|Description:||This is an image that was donated to the Centers for Disease Control (CDC), by Dr. Cornelius B. Philip of the U.S. Public Health Service, at the National Institute of Allergy and Infectious Diseases’ (NIAID) Rocky Mountain Laboratories (RML) in 1965. It depicts an adult and a larval chigger poised on the head of a pin.|
Chiggers, or mites, are tiny, six-legged wingless organisms (larvae) that grow up to become a type of mite. Chiggers are found in tall grass and weeds. Their bite causes severe itching, and is caused by the host’s immune system reacting to the digestive enzymes produced by the larval mites as they feed on the host’s epidermal cells.
In the Asia-Pacific region from maritime Russia and China to Indonesia and North Australia to Afghanistan, chiggers have been found to transmit the arboviral Rickettsial disease known as scrub typhus, which is caused by the bacterium, Orientia tsutsugamushi.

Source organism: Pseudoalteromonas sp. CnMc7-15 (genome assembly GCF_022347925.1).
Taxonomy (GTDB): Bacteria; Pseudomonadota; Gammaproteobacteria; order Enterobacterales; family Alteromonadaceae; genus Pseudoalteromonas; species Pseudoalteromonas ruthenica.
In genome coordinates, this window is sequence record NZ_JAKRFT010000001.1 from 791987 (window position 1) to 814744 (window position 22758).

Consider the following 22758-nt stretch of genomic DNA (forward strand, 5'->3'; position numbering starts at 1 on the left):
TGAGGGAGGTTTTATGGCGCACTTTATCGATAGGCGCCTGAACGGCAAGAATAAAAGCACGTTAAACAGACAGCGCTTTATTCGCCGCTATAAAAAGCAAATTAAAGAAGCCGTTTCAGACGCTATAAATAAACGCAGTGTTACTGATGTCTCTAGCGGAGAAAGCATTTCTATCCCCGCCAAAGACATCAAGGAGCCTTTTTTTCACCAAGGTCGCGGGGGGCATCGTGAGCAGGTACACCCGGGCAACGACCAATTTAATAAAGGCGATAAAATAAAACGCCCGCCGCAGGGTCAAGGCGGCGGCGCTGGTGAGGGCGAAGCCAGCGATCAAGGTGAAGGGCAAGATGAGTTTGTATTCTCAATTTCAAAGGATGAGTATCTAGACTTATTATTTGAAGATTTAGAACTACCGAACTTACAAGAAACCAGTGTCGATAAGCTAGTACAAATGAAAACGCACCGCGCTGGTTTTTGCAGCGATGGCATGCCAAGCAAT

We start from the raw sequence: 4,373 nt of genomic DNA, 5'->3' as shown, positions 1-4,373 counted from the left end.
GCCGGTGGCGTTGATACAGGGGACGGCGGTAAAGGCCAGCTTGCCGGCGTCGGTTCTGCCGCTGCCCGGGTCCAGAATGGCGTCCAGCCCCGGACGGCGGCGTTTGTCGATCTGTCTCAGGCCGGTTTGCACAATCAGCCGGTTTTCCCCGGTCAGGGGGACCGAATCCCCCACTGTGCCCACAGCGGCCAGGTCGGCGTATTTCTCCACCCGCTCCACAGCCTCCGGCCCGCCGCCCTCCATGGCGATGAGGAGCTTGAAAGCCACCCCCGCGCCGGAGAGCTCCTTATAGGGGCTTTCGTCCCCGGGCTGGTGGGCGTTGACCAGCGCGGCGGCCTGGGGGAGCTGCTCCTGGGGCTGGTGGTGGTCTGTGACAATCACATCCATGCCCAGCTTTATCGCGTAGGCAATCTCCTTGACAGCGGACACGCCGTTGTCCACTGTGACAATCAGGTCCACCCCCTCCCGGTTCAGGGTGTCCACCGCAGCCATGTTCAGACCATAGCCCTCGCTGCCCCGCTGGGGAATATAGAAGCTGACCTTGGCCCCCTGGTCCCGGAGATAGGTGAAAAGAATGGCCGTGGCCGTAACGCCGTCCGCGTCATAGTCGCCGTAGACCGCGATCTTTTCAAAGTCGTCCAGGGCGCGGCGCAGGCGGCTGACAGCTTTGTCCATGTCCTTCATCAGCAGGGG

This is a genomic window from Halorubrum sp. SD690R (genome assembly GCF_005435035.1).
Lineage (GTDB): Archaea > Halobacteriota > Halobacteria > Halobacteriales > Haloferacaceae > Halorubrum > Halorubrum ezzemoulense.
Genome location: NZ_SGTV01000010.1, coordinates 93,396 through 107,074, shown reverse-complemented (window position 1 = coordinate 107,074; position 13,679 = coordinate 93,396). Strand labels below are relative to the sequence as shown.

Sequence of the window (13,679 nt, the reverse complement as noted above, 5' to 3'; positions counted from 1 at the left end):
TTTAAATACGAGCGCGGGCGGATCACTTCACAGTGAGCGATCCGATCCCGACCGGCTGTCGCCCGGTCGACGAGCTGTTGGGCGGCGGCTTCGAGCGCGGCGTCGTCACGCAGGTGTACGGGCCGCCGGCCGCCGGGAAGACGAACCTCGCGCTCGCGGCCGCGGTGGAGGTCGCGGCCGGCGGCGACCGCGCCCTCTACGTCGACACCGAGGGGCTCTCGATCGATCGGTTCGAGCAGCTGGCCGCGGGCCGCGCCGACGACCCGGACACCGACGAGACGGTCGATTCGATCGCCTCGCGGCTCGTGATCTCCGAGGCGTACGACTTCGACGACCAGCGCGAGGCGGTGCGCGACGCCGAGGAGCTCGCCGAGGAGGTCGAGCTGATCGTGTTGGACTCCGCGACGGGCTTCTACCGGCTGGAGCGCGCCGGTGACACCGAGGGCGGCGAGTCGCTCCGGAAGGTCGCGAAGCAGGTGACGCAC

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|Content Providers(s):||Dr. Cornelius B. Philip, National Institute of Allergy and Infectious Diseases (NIAID), Rocky Mountain Laboratories, RML|
|Photo Credit:||Dr. Cornelius B. Philip, National Institute of Allergy and Infectious Diseases (NIAID), Rocky Mountain Laboratories, RML|
|Copyright Restrictions:||None - This image is in the public domain and thus free of any copyright restrictions. As a matter of courtesy we request that the content provider be credited and notified in any public or private usage of this image.|